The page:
BEYOND THE COLLECTOR’S KABINET (Part I) curated by Raisa Clavijo
BEYOND THE COLLECTOR’S KABINET (Part I)
OPENING: Friday, Jul 15, 2016
Kendall Art Center opens its doors on July 15, 2016 with an exhibition that will include significant pieces from the Leonardo Rodríguez Collection, Beyond the Collector’s Kabinet, curated by Raisa Clavijo. The exhibition includes works by Ángel Acosta León, Néstor Arenas, Pedro Ávila, Henry Ballate, Jose Bedia, Cundo Bermúdez, Ramón Carulla, Hugo Consuegra, Angel Delgado, Vicente Dopico Lerner, Tomas Esson, Joaquín Ferrer, Guido Llinás, Jose María Mijares, José Orbeín, Geandy Pavón, Gina Pellón, Amelia Peláez, Wifredo Lam, René Portocarrero, Mariano Rodriguéz, Zaida del Río, Ciro Quintana, Rubén Torres Llorca and Pedro Vizcaíno.
According to Leonardo Rodriguez, the center plans to have a rich program of exhibitions. “Kendall Art Center aims to educate and create an ongoing dialogue with the public in the concepts of contemporary art and its role in society,” he says. “Our vision is to be an active participant of the art community in South Florida and abroad while enriching the quality of life and art experience of the our community.”
The Rodriguez Collection is privately financed by Leo Rodriguez and his family and is one of Miami’s largest, privately owned Cuban contemporary art collections. The collection reflects significant artistic developments in contemporary art by established artists from Cuba, U.S. and abroad.
Notes on The Rodríguez Collection
By Raisa Clavijo
At the present time, private collections are the engine driving the art market. Larry’s List, the largest worldwide database of private collectors, created in 2012 by the German economist Magnus Resch, demonstrates the immense power of collectors in the international art scene.
If twenty years ago a masterpiece sold at Christie’s, Sotheby’s or Phillips was destined for a public museum in London, Paris or New York; today it would very probably end up in a private collection in London, New York, Los Angeles, Beijing, Sao Paulo or even Saint Petersburg. The first global report on contemporary art collectors prepared by Resch states that there are currently between 8,000 and 10,000 collectors of importance, whose actions influence the global art market. This study also points to a notable increase in museums and private exhibition spaces open to the public. Resch reveals that 72% of these spaces have been established since the year 2000. The creation of museums and exhibition spaces has become a well-chosen strategy in order to increase and professionalize private collections. The injection of private funds into the budgets of public art institutions has also increased, as has collectors’ active participation on museum advisory councils, committees and boards of trustees.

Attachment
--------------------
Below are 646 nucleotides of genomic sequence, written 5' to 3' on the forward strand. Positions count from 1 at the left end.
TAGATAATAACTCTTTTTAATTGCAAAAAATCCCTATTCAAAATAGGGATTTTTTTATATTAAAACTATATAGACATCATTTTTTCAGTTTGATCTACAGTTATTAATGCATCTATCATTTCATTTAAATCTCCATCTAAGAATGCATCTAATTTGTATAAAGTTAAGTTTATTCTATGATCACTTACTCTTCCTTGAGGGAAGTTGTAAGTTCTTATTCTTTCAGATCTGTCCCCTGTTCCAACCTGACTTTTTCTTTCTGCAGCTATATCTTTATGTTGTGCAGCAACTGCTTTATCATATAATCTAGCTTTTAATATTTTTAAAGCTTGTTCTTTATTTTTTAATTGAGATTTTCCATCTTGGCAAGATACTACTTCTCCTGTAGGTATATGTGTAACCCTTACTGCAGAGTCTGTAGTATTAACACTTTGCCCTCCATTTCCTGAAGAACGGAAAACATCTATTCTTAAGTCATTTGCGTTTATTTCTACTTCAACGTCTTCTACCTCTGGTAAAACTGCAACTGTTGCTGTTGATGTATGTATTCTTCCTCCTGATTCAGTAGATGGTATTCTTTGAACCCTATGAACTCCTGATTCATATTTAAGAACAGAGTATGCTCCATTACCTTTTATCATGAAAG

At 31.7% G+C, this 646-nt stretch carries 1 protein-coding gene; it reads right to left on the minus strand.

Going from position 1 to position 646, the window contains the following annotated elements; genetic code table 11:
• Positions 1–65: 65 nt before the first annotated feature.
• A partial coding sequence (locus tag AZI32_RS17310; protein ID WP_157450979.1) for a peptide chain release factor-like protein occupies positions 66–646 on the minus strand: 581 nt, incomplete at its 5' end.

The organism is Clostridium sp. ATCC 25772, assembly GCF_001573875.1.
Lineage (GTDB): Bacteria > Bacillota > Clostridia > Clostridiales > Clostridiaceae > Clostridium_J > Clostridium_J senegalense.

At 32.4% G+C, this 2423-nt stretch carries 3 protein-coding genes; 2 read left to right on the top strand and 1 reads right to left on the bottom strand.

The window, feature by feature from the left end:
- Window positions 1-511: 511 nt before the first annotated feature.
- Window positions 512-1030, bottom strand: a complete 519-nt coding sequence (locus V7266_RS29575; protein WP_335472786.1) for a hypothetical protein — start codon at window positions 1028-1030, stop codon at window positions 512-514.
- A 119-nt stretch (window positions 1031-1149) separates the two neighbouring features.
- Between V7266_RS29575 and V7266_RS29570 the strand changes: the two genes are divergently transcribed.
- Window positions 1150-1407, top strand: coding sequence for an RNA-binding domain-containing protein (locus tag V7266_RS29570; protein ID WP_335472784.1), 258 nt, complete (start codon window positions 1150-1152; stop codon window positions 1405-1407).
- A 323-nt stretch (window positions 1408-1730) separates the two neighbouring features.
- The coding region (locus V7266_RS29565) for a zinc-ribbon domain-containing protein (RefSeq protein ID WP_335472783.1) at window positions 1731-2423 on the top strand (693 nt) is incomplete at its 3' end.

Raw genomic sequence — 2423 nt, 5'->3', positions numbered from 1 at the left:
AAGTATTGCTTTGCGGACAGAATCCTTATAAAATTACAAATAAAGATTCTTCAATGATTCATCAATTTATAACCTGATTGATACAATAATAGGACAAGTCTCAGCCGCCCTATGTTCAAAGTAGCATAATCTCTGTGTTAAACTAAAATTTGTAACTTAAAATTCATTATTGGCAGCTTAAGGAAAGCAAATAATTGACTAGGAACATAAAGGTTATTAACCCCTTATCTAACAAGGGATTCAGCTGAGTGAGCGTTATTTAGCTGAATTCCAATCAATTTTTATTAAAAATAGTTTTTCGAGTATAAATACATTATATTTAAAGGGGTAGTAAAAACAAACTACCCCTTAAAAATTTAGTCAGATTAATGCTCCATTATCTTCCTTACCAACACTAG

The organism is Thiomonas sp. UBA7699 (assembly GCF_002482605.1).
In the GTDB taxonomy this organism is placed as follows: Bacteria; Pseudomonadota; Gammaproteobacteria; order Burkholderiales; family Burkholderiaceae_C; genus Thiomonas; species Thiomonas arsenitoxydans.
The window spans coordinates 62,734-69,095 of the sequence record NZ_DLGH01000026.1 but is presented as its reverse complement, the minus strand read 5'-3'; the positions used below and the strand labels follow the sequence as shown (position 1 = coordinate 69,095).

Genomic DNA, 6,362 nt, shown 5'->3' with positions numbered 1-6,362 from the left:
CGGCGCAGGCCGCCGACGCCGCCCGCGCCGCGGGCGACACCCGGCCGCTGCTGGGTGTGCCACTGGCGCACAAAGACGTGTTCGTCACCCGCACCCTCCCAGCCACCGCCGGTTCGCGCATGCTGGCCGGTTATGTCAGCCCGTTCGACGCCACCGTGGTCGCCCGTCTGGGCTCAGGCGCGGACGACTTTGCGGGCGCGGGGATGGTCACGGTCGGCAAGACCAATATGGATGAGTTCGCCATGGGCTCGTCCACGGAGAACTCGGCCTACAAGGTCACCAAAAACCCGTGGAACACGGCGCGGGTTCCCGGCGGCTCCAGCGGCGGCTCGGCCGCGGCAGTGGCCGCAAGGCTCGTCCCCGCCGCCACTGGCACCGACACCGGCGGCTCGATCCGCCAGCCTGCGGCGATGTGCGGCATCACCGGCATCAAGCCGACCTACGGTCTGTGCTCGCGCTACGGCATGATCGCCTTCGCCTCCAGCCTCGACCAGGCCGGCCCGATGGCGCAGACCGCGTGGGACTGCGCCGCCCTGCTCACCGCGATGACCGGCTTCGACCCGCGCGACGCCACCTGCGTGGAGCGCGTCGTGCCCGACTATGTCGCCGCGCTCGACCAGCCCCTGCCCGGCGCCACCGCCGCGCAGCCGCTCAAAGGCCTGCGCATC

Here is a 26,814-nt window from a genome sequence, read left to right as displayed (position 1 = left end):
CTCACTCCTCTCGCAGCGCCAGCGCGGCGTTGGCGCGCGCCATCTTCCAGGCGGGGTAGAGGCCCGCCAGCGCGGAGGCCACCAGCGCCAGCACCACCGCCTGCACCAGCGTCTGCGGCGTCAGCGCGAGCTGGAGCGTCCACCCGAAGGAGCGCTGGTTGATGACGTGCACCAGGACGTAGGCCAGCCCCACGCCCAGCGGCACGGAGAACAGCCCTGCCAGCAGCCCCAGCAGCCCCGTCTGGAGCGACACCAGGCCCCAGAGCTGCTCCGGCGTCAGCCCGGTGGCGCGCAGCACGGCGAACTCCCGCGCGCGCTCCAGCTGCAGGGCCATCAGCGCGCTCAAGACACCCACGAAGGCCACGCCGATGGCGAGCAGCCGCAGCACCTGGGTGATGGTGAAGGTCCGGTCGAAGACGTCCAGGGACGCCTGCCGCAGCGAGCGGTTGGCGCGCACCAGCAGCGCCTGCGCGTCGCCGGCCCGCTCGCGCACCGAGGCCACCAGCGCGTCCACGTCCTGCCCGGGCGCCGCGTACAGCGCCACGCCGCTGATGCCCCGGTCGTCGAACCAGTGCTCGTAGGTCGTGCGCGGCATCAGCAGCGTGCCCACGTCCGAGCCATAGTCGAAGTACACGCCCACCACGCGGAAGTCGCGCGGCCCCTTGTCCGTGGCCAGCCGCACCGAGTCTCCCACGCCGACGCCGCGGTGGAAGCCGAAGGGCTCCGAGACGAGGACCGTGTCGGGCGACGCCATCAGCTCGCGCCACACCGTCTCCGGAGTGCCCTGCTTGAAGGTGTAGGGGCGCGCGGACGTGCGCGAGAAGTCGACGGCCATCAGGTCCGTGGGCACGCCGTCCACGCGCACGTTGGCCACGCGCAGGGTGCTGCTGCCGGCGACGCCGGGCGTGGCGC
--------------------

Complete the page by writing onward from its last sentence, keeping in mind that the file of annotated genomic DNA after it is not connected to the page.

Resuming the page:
In the last fifteen years, Miami has witnessed a growth in private collections for the enjoyment of the public, as well as in the presence of works of art from private collections displayed at various museums. Also worthy of note has been private collectors’ support for numerous projects oriented at inspiring and promoting the work of contemporary artists. Among the many collectors who have contributed to changing the image of the city, of note are Martin Z. Margulies, Rosa and Carlos de la Cruz, Don and Mera Rubell, Jorge M. Pérez, Norman and Irma Braman, Debra and Dennis Scholl, Howard Farber, Ella Fontanals Cisneros, Craig Robins, and the Ortiz Gurdián family. The collection accumulated by Leonardo Rodríguez and his family over several decades has recently been added to this considerable list. This collection is available for the viewing pleasure of the South Florida community at the Kendall Art Center to be inaugurated in the month of July.
Leonardo Rodríguez is of Cuban origin and has for 30 years treasured a vast collection of modern and contemporary Cuban art, which is continually being enriched and expanded. Leonardo started buying and selling works of art in his native Havana at the beginning of the last decade of the 20th century. He basically started off by acquiring antiquities. Then he started buying works by modern and contemporary Cuban artists. When he emigrated to the United States at the end of the 1990s, he was only able to bring twelve works of art, the least valuable. In Miami he continued this passion; he got to know artists and reconstructed his collection, which currently has several hundred pieces. His passion for collecting is guided by the relationship he sees between the work of the artist and his own vision of the world. “When I buy a piece, I always investigate; I find out about its meaning and the context in which it was created. I have to establish a dialogue with the piece in order to live with it,” he commented in a conversation we had in May of this year.